Legislation that will require all authors who visit schools to be registered on a national database has been branded "Labour's Section 28" by bestselling author Philip Pullman. Section 28, or clause 28, a controversial piece of Conservative legislation, aimed at preventing the promotion of homosexuality in schools, was scrapped in 2003.
From November 2010, professional and voluntary staff working regularly with children in sectors including education will need to be registered on the Independent Safeguarding Authority (ISA) database.
Pullman said: "This is Labour's Section 28—the implication being that no adult could possibly choose to spend time with children unless they wanted to abuse them. What will it say to children? It'll say that every adult is a potential rapist or murderer, and that they should never trust anyone."
The His Dark Materials author added: "Naturally I shall have nothing to do with any such 'clearance', and in consequence, I suppose, I shall never be allowed into a school again. I shall regret that very much, but I refuse to be complicit in any measure that assumes my guilt before I've done anything wrong. The proposal deserves nothing but contempt."
Trollogy author Steve Barlow branded the legislation "undemocratic", "ineffective" and "in violation of one of the cornerstones of English law—the presumption of innocence until proved otherwise".
Authors will need to register with the ISA through an umbrella organisation and pay a one-off £64 fee. A spokeswoman for the Vetting and Barring Scheme at the Home Office confirmed that specialist children's librarians, and those librarians and authors visiting schools, would need to be registered. Currently, checks are at the discretion of local authorities. Foreign authors visiting UK schools would also have to register, as will booksellers going into schools once a month or more.
Chair of the Children's Writers' and Illustrators' Group of the Society of Authors Celia Rees said: "We have a number of reservations because it is not clear how people will be affected by this, and what the costs and process of application will be. I am sure that, as more people become aware of it, there will be a groundswell of opinion against it."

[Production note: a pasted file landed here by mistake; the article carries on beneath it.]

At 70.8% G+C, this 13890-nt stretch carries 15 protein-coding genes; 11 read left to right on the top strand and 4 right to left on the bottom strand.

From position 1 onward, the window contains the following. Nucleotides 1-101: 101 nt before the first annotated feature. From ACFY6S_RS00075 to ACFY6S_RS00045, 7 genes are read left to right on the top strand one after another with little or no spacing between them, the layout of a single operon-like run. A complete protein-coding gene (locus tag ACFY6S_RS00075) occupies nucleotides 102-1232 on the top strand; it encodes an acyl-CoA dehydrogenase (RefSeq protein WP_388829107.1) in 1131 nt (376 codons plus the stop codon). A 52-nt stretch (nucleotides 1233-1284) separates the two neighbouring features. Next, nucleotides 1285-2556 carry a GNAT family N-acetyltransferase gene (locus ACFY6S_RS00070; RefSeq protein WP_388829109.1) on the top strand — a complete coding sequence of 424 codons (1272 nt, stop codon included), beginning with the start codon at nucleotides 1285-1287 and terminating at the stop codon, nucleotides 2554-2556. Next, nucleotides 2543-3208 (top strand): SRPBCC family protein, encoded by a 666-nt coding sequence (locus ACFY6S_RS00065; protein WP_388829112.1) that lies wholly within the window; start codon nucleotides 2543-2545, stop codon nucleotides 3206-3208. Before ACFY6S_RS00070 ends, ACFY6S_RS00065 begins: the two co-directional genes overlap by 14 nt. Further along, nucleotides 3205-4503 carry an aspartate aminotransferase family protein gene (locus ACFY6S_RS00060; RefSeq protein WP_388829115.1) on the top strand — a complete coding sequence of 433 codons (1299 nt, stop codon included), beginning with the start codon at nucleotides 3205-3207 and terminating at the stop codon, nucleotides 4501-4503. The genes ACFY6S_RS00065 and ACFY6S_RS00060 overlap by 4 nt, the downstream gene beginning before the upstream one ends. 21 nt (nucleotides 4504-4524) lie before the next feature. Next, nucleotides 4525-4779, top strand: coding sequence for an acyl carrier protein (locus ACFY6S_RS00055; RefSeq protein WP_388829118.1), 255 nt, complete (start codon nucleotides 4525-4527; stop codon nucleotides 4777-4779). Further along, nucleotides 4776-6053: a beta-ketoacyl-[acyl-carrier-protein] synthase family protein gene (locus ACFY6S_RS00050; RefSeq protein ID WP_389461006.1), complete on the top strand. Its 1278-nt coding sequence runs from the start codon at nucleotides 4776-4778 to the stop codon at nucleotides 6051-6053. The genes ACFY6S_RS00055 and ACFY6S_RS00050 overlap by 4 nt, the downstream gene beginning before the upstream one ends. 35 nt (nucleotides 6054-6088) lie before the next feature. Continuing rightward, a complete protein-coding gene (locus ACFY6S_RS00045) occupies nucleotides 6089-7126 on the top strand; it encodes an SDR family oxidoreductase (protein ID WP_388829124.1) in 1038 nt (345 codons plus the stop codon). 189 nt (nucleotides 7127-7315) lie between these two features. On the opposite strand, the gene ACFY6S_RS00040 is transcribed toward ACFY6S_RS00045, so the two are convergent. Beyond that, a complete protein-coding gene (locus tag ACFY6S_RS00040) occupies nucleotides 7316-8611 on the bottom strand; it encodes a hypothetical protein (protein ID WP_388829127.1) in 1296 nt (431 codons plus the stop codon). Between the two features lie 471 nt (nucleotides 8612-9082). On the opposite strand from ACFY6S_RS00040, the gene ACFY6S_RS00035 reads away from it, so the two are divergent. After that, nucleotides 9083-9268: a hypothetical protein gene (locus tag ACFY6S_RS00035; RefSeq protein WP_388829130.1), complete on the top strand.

However, author Gillian Cross backed the new checks. She said: "I understand entirely why people are enraged about the whole child abuse suspicion frenzy, which is particularly hard on men. It is nevertheless true that many children are abused. Theirs is the real suffering, and if checking can help to prevent that, I'm not opposed to it. Though I would be interested to know how often CRB [Criminal Records Bureau] checks have actually prevented known abusers from working with children."
Cross said that the scheme that replaces the current Criminal Records Bureau checks could be better as it is automatically updated rather than being repeated annually.
This madness, like all other madness, will one day just go away. People will scratch their heads, and wonder how it was that people went so completely mad.
Thankfully there are people out there who will simply not comply.
If everyone refused to comply, all the schools in the country that rely upon and who enjoy visits would cry out for the system to be abolished.
Of course, Home Educators can group together and invite whomever they want into their homes, without having to consult with or receive permission from anyone.
But you know this!